Category:Geraci, Joseph

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Geraci has also published essays about the orientalist photography studios working in North Africa between 1850-1920.
Geraci has also published essays about the orientalist photography studios working in North Africa between 1850-1920.
[[Category:Scholars and Activists]]

Latest revision as of 15:50, 24 March 2012

Joseph Geraci, an American writer living in the Netherlands, earned his place in the Pantheon of sexual scholarship as the editor, and one of the founders, of Paidika: The Journal of Paedophilia. He also edited Dares To Speak: Historical and Contemporary Perspectives on Boy-Love, a book that drew together and extended selected aspects of Paidika's work. He is the author of four novels and is also a dealer in archives, books, and vintage photographs.

Geraci developed the idea of launching a scholarly journal about pedophilia after moving to Amsterdam in 1986, and he succeeded in bringing out the first issue in the following year.

Paidika sought "to examine the range of cultural, historical, psychological, and literary issues pertaining to consensual adult-child sexual relationships and desires" and attempted to create a "history of record". Its nearly 30-strong editorial board included such scholars as, from America, historian Vern Bullough, psychologist John DeCecco, and editor of the Encyclopedia of Homosexuality Wayne Dynes; and, from Europe, jurist Edward Brongersma, psychologist Frits Bernard, sociologist Gert Hekma, social psychologist Theo Sandfort and Marjan Sax, political scientist and feminist.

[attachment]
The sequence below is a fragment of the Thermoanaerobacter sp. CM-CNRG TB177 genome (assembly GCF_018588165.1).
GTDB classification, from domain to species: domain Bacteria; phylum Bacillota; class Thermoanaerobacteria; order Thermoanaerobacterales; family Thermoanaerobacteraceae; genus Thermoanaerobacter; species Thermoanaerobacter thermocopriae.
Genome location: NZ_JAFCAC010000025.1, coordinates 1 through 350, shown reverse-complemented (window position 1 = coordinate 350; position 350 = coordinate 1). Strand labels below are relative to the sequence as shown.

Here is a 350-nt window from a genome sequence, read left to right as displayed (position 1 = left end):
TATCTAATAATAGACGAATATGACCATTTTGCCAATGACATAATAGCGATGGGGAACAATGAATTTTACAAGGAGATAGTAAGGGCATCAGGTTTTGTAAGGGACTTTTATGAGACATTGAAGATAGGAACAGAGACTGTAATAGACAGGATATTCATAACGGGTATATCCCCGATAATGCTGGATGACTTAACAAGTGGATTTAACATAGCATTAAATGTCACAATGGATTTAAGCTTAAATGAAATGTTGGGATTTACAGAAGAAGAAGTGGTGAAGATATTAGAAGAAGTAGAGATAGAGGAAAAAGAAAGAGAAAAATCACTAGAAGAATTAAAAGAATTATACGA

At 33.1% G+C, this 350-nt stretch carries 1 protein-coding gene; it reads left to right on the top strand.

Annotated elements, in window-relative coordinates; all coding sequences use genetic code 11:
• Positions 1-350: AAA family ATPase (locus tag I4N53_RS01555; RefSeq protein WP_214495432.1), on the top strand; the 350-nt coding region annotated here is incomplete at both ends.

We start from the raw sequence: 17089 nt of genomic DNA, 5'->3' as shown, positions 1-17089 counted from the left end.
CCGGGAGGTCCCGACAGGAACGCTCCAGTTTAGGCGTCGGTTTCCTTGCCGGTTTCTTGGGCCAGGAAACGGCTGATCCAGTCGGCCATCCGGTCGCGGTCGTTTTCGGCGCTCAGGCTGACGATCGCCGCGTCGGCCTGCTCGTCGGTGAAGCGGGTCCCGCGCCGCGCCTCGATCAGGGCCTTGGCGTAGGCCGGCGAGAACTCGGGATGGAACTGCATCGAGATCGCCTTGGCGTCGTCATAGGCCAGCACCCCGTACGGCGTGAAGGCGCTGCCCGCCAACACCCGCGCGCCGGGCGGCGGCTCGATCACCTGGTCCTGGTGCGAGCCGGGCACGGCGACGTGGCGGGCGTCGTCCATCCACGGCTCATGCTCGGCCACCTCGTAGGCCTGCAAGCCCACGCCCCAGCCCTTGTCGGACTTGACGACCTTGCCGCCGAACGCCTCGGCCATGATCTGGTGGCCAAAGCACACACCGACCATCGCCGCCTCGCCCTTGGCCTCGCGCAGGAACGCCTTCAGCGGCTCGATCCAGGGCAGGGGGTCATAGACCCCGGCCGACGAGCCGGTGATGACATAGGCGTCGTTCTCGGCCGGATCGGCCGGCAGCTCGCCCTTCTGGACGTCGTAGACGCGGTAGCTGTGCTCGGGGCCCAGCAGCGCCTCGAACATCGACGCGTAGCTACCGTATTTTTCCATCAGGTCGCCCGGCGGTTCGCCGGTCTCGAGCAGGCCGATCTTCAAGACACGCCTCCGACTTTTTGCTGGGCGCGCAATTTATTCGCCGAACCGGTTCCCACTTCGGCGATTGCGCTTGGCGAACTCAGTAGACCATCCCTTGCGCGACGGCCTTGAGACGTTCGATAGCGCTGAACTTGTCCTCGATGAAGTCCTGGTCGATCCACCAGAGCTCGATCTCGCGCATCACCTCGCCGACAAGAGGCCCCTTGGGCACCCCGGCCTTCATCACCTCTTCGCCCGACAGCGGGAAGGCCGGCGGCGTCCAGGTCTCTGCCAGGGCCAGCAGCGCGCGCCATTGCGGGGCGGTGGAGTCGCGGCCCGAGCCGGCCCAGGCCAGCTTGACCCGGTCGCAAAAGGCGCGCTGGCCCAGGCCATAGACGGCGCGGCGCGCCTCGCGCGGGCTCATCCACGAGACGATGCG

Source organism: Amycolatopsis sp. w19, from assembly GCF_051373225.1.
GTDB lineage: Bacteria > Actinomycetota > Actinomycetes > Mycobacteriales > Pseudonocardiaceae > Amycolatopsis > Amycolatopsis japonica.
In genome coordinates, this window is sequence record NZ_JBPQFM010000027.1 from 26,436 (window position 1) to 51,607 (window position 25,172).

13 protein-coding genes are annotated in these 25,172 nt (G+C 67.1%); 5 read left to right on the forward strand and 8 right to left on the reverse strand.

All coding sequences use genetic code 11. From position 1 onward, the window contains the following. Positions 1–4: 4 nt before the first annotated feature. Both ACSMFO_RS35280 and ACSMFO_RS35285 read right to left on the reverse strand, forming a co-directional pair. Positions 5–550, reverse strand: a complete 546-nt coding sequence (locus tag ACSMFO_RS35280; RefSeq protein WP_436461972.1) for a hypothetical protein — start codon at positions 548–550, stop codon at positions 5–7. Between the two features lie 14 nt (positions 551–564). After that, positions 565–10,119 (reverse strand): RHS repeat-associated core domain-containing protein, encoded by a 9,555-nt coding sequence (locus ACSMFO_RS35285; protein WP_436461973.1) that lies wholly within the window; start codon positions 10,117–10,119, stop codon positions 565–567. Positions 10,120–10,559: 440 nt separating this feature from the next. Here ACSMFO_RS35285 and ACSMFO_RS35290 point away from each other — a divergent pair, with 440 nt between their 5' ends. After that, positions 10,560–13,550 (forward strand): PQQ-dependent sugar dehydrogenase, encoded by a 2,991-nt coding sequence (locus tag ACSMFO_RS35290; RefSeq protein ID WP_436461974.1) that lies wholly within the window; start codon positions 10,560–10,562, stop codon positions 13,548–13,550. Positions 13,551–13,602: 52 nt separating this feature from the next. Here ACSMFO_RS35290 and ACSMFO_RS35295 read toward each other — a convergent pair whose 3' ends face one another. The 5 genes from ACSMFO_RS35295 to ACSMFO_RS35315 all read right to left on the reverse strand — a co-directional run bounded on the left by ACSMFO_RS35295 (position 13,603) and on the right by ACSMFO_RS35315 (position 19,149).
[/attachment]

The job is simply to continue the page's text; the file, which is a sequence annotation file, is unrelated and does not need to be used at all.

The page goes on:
In both appearance and contents, which were peer-reviewed, Geraci's creation was an academic journal of a quality fit to grace any university library. Twelve issues appeared from 1987 to 1995.

Sadly, to a great extent Geraci's fine achievement proved to be as pearls cast before swine. Paidika was often attacked as a "pedophile magazine", thereby undermining the credibility of the research published by the journal.

Soon after Paidika's demise Geraci edited a book, Dares to speak: Historical and contemporary Perspectives on Boy-love (Gay Men's Press, 1997), which included articles from the journal. This work included an extensive annotated literature guide written in part by Geraci himself. It was a wide-ranging endeavour, with separate sections on Autobiography, Biography, Art, Childhood, History, Literary criticism, Novels, Plays, Poetry, Short stories, Sexuality studies and Social studies.

The strong literary flavour to the review reflected Geraci's own interests. His four novels are all suffused with boy-love themes, but the concerns of the later ones, especially, go much wider.

The first, Loving Sander, appeared in 1997, and is about an American photography scholar working in Holland and the 10-year-old son of colleagues there. Prof. Hubert Kennedy described it as "a moving story of a special love". This was followed in 2001 by Marrying Tom. Two boys in a small American community, aged 16 and 13, belong to rival gangs but are drawn together.

In The Deaf-Mute Boy (2006), Geraci expands his boy-love theme to include an engagement with wider social issues. This tale finds an American archaeologist drawn into a maze of Tunisian politics, culture, and religion. It became the University of Wisconsin Press entry for the PEN/Faulkner Award 2007. Peter Lamborn Wilson (Hakim Bey) said the novel "is a devastatingly accurate portrayal of the reality behind the modern tourism facade" of Tunisia.

The Path of the Gods (2009) takes the reader back to 5th century BC Athens. While Ancient Greece is literally the classic setting for boy-love literature, the theme of a youth's friendship with Socrates is here a vehicle for discussing fate and religion. Why did the gods ordain — if they did — the great philosopher's execution?

Geraci has also published essays about the orientalist photography studios working in North Africa between 1850-1920.

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